On the eve of New York Fashion Week in February 2016, the eyes of the fashion world were be fixed on Los Angeles, where Saint Laurent presented one take on its Fall/Winter men’s and women’s show, followed by a second show in Paris a few weeks later. It marked a significant shift from the famed fashion brand’s usual home on the Paris Fashion Week calendar, but in actuality, it was just another in a line of bold and innovative moves by its creative director Hedi Slimane.
Mr. Slimane has transformed the French fashion house – quite literally stripping the first name of its celebrated founder “Yves” from the company’s ready-to-wear line – since taking charge in 2012. The brand’s rise has been meteoric under his direction. In the face of increasing competition from more “affordable luxury” brands, as well as other, similarly-situated bona fide luxury labels, Saint Laurent has doubled its sales revenue since Slimane took over, and helped parent company Kering to strengthen its position as a giant in the luxury industry.
Much has been written about the way Slimane the designer – how he reinvented menswear during his time at Dior Homme in the early 2000s, redefining the silhouette of the modern man and popularizing the super-skinny look – Slimane’s achievements with Saint Laurent also exemplify best practice for luxury companies.
Saint Laurent’s renewed success can first be attributed to an elegant and clever rebranding strategy which saw its name change to Saint Laurent Paris, shortly after Slimane took over. The new name represents a tribute to the original – when its eponymous founder launched his ready-to-wear line in 1966 it was under the name Saint Laurent Rive Gauche – and uses the same font and nomenclature. It also capitalizes on its city of origin, which is especially important outside of traditional European markets.
Another important aspect of the rebranding strategy is the fact that the brand puts forth the name of its creative director – items are presented in fashion magazines as “Saint Laurent by Hedi Slimane,” a move that signifies the importance of contemporary designers and suggests that their names can matter as much as the name of the traditional luxury labels that carry their collections. This has also been the case at Chanel with superstar Karl Lagerfeld’s influence as creative director. The same goes for Raf Simons at Dior, Olivier Rousteing at Balmain, etc.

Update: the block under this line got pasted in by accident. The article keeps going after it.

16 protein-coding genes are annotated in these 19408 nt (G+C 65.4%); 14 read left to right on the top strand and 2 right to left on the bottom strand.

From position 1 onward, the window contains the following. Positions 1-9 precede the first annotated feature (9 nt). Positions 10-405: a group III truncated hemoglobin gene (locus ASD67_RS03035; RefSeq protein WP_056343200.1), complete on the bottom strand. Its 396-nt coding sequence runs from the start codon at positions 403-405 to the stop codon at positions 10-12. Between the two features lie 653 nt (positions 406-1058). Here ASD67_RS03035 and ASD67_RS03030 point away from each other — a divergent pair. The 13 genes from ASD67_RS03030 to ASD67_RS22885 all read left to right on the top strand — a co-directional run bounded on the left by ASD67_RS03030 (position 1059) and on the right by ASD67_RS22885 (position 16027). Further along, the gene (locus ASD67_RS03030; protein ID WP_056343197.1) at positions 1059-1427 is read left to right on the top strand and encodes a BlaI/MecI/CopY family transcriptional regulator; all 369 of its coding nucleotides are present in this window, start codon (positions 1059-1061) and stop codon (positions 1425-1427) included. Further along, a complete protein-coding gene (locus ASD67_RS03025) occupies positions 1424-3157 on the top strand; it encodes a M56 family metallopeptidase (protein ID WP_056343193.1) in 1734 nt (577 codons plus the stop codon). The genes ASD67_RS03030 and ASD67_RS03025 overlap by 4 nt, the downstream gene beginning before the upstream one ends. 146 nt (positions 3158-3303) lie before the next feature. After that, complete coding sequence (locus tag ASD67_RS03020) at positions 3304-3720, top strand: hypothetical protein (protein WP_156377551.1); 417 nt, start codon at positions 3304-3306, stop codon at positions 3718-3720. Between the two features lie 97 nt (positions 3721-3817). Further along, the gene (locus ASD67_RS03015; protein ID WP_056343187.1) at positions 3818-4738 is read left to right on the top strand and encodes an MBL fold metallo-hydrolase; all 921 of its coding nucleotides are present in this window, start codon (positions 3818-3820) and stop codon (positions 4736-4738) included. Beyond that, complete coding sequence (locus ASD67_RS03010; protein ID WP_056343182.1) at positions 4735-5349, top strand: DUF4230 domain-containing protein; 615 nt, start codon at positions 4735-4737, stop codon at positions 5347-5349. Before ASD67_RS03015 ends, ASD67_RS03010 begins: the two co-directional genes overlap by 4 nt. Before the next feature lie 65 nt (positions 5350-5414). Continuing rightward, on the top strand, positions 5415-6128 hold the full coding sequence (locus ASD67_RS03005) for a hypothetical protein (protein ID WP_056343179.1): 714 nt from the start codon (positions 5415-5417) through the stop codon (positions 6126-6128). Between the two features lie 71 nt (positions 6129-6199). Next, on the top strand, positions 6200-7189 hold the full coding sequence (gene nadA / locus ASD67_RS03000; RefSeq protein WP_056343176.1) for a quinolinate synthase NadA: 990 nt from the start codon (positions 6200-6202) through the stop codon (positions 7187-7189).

The transition of the brand from a “loud” branding strategy, featuring conspicuous and highly recognizable logos, to a “quieter” one has also been an important aspect behind Saint Laurent’s success. Now it relies on more subtle tailoring details which have become associated with the brand: its signature stitching patterns, use of semi-sheer fabric and zip details.
The move to a less conspicuous – but still subtly branded – strategy shows an understanding of current luxury industry trends. Consumers are increasingly turning away from loud or heavily branded luxury products and favor more discreet goods. This can be explained by a desire not to appear too extravagant in the current financial crisis climate, as well as by a maturing of preferences – favoring products that have the cachet of appealing to connoisseurs.
Still yet, Saint Laurent has showed that luxury brands can successfully gain inspiration from the streets without losing their identity and perceived exclusivity. Saint Laurent’s inspiration from street culture is best exemplified by the recruitment of models with the right look from off the street to create shows that are edgy, while remaining elegant. Slimane has also drawn heavily upon musical inspiration. His shows commission custom-made rock soundtracks, often produced by emerging artists. And his collections have heavily referenced the grunge movement. The decision to present the AW16 collection in LA, just days before the Grammy music awards take place there, is a tribute to the city’s musical heritage. And Slimane’s combined creative and artistic direction of shows ensures their successful delivery.
As well as setting new standards for cool, the brand has placed significant emphasis on its ready-to-wear. Before Slimane, Paris-based YSL was mostly selling shoes and handbags, as so many luxury brands do. But since he joined, the brand’s ready-to-wear line has been moving off the shelves with marked frequency.
This has been impacted by the launch of a “permanent collection.” Through signature pieces, available season after season, Saint Laurent is able to exemplify the essence of luxury and luxury goods. It also ingeniously positions the brand as a reference point for timeless and classic luxury pieces.
Overall, the work done at Saint Laurent, much to the credit of its artistic director, shows how a luxury brand’s fate can be overturned. Saint Laurent’s sales are skyrocketing when other luxury brands face severe difficulties. The future of the brand however remains tied to a few questions, including its dependency on its creative director around whom rumors of a departure swirl. There is also the question of its capacity to maintain a balance between being connected to the street and pop culture, while cultivating an image of timelessness and exclusivity. Those will all be answered in time.
Benjamin Voyer is a Professor of Creativity Marketing at ESCP Europe. Edits/additions courtesy of TFL.